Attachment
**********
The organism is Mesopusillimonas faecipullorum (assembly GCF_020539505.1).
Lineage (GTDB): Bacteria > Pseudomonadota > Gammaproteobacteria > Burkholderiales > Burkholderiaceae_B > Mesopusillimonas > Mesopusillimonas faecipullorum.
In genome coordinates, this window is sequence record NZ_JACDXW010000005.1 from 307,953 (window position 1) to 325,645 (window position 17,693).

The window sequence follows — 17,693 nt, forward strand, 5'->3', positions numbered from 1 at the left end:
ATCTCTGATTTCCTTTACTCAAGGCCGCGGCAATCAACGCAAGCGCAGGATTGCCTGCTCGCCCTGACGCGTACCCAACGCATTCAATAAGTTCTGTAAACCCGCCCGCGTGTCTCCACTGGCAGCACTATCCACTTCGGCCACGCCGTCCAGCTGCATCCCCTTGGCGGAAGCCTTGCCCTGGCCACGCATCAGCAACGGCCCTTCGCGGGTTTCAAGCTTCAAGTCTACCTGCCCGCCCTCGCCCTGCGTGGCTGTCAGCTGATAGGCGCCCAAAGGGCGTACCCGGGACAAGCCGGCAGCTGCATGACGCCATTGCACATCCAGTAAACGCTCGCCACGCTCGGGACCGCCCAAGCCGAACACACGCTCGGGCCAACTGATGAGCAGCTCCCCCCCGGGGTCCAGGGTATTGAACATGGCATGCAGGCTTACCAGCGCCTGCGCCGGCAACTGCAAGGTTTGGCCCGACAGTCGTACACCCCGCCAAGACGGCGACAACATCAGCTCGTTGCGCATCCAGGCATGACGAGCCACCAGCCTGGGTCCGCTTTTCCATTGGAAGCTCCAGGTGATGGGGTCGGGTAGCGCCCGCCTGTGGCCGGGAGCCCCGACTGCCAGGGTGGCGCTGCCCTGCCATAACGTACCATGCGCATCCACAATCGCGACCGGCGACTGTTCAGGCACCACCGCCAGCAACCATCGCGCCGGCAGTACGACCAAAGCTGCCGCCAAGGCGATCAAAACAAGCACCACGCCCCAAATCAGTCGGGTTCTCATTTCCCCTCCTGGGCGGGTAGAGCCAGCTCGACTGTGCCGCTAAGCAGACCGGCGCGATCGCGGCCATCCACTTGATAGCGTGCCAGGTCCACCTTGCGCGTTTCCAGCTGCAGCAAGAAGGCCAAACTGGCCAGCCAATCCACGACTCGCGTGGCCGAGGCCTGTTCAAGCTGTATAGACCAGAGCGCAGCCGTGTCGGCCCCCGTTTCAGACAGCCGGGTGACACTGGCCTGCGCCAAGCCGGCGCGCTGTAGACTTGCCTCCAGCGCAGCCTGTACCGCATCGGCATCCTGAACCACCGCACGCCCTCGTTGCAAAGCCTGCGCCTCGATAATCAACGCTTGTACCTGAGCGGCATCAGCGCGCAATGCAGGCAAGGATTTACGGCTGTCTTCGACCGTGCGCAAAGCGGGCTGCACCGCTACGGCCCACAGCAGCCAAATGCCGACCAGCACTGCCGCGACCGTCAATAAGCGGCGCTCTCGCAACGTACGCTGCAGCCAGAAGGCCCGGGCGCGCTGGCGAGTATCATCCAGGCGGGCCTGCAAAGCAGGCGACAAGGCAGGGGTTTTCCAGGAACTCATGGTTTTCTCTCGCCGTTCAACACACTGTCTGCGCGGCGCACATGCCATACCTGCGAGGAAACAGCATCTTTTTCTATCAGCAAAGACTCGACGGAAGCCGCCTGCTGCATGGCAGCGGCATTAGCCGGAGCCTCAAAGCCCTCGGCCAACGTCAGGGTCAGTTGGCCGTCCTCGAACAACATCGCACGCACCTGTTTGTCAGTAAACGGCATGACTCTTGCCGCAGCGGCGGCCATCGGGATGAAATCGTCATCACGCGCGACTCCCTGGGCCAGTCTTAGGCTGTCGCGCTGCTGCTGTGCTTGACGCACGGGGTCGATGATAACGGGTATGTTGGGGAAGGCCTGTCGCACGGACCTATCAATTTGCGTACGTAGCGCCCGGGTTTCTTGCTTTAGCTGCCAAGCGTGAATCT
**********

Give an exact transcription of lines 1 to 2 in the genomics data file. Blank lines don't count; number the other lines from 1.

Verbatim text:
The organism is Mesopusillimonas faecipullorum (assembly GCF_020539505.1).
Lineage (GTDB): Bacteria > Pseudomonadota > Gammaproteobacteria > Burkholderiales > Burkholderiaceae_B > Mesopusillimonas > Mesopusillimonas faecipullorum.